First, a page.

One of the first Western students of the Shamanic school in Kathmandu, Ellen Winner wrote the life story of Mohan L. Rai in her book ‘Mundhum. Of gods, spirits, and shamans in the Himalayas‘.
Individual access to mystical realms is suspect to the monotheistic religions. Indeed, the individual could eventually make him-/herself independent of the dogma.
“In contrast to the integrative and developmentally consistent attitude of shamans, which refers to nature, the followers of monotheistic religions are not historically but ideologically oriented. Their God is the most important one. He claims sole dominion.”18
It was not uncommon for Catholic or Islamic religious guardians, to execute Christian mystics or Sufis as ‘Heretics‘ due to their postulated union with God. The mystic feels God speaking in and through himself: “I am the Absolute Truth.” (Husain ibn Mansur al-Halladsch, 10th century). Religious authorities, who have always seen their legitimacy in ‘mediating’ God to the ordinary mortals, perceived this as a frontal attack on their faith.
However, dogmatics did not only persecute Sufis but also Shamans. Catholic missionaries in the colonies, as well as the communist government in Russia and Confucianism in China, tried to eradicate shamanism.
One of the reasons why Sufis had to keep their practices secret was because they lived in a community with their spiritual masters. According to Sunni Islam, however, there must be no intermediary between God and the believer.
Moreover, the practices of the Sufis were not only about following rites and customs. Accordingly, the risk of going astray in radical spiritual techniques was high. Therefore, an experienced spiritual master was necessary, as in Yoga and Tantra.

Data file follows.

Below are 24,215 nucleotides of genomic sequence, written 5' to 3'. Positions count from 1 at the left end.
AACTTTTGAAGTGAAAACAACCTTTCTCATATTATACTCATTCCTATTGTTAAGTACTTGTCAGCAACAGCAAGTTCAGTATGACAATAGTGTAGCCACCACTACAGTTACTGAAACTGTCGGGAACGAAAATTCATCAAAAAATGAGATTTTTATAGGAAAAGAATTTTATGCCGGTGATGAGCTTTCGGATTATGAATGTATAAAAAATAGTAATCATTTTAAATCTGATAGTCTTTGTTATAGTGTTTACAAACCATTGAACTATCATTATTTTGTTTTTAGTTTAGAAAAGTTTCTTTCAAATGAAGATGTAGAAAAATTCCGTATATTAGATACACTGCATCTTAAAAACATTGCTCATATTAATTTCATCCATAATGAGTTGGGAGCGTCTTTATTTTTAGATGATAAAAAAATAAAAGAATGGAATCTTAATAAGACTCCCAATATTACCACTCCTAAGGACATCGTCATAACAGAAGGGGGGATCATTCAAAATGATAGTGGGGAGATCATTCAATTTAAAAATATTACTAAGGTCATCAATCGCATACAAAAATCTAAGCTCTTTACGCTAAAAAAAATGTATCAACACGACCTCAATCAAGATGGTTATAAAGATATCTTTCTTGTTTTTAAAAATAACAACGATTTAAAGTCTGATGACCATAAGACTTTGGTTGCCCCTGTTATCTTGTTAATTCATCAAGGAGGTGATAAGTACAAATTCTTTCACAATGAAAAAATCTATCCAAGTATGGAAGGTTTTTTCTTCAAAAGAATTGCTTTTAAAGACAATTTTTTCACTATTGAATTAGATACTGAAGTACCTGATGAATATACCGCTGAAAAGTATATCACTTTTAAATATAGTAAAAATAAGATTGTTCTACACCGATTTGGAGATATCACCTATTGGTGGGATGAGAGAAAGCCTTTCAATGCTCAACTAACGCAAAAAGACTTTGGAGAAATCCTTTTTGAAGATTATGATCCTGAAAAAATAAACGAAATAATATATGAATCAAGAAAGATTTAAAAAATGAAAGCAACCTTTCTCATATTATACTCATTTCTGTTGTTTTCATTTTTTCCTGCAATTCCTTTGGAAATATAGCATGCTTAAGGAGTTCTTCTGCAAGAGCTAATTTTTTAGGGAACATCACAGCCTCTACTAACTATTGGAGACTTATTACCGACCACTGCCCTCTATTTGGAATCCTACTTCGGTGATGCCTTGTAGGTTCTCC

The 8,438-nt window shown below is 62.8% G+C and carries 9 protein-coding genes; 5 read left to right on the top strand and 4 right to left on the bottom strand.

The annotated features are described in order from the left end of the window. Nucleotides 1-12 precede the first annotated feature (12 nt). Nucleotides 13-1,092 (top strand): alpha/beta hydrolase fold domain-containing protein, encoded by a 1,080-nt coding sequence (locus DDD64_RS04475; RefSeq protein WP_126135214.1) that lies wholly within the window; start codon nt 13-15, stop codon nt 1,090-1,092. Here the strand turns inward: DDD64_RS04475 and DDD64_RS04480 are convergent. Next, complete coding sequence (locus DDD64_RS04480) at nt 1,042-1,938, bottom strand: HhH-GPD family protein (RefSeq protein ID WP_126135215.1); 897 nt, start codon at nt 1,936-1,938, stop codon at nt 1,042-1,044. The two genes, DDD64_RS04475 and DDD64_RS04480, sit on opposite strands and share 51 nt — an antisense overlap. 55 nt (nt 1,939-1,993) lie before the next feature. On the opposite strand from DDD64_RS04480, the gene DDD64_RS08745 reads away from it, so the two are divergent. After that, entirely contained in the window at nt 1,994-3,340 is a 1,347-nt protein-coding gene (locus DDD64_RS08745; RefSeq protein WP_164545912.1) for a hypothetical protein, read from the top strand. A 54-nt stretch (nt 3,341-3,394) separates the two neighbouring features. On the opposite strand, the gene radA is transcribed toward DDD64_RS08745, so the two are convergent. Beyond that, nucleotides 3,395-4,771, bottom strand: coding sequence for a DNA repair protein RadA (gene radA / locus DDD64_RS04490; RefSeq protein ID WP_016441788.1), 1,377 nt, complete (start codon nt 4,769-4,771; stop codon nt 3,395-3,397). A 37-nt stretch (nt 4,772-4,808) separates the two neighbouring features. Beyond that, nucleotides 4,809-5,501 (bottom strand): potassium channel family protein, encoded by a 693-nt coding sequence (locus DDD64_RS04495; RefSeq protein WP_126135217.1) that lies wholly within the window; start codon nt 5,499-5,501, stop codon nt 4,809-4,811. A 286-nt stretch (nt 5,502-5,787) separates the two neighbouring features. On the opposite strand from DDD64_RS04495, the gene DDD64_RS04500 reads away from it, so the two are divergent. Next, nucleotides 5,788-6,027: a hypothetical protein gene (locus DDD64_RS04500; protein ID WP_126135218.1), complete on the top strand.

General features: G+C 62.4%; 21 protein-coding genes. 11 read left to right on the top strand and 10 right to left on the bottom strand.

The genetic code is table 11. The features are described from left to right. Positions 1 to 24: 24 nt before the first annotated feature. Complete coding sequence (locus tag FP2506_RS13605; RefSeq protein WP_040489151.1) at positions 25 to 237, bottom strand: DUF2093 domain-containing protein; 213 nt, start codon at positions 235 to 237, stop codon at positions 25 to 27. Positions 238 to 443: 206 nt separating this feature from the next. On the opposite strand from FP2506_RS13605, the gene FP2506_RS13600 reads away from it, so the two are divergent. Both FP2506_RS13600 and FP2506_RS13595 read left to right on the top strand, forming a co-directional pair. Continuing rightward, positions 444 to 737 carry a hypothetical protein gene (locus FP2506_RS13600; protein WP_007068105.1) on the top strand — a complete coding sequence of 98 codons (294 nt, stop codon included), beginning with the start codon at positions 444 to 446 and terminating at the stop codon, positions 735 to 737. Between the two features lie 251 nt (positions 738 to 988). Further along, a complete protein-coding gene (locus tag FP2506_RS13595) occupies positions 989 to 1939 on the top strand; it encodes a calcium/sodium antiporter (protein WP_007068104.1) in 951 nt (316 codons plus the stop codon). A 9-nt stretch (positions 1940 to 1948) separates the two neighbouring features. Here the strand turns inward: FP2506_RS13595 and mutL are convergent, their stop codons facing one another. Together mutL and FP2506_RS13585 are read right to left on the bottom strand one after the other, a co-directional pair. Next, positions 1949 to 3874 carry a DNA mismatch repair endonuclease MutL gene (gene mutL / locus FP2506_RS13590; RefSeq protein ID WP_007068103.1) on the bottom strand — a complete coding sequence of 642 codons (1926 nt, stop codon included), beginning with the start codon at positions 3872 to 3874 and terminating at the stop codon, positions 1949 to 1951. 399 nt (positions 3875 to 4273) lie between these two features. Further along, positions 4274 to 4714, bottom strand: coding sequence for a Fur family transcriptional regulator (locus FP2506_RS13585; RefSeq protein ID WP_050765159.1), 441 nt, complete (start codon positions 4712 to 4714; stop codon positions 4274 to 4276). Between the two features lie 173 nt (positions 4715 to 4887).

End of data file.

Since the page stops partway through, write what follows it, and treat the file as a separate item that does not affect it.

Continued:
Spiritual awakening states can lead to a mania-like state often described as ‘divine intoxication‘. “If [the stream of unconscious energies] is not wisely controlled, it can be wasted in feverish excitement and activity. If, on the other hand, the stream of energies remains too much in abeyance and unexpressed, it gathers and the high pressure can cause damage, just as an electric current can blow a fuse.“19
However, in today’s world devotion to God, or tapping into universal consciousness seems to have become more difficult.
“In the past […] simple wholehearted worship of a teacher or savior, or loving devotion to God was often enough to open the gates that led to a higher level of consciousness and to a feeling of inner unity and fulfillment. Today, however, the more diverse and conflicting aspects of modern man’s personality are involved and need to be transformed and harmonized.”20
Paradoxically, with the growing number of people, who are consciously seeking a path to a more fulfilling life, mental disorders of spiritual origin are on the rise. However, binding forms to deal with the state of dissolution, which is part of the spiritual transformation, are no longer existing. As a result, the individual has to continue his/her social and professional duties, as if nothing had happened. For this reason, many people today go into the vicinity of dubious esoteric promises of salvation and sects. As they seem to give certain stability and like-minded seekers.
Esoteric salvation promise
In today’s world, the spiritual seeker can usually no longer withdraw into the seclusion of nature for this intermediate state of liminal transformation.
“It is not surprising, therefore, that this difficult and complicated task, this ‘double life’, can lead to a variety of psychological disorders, such as exhaustion, insomnia, emotional depression, emotional excitement, and restlessness.“21
Roberto Assagioli points out that such symptoms, which can arise as a consequence of a disturbed spiritual transformation, require a completely different psycho-therapeutic treatment than ordinary mental disorders. Therefore the model of psycho-synthesis includes a ‘higher unconscious’ and a ‘higher super-conscious‘ or ‘transpersonal self‘.
Author: Eva Pudill
Estimated reading time: 16 minutes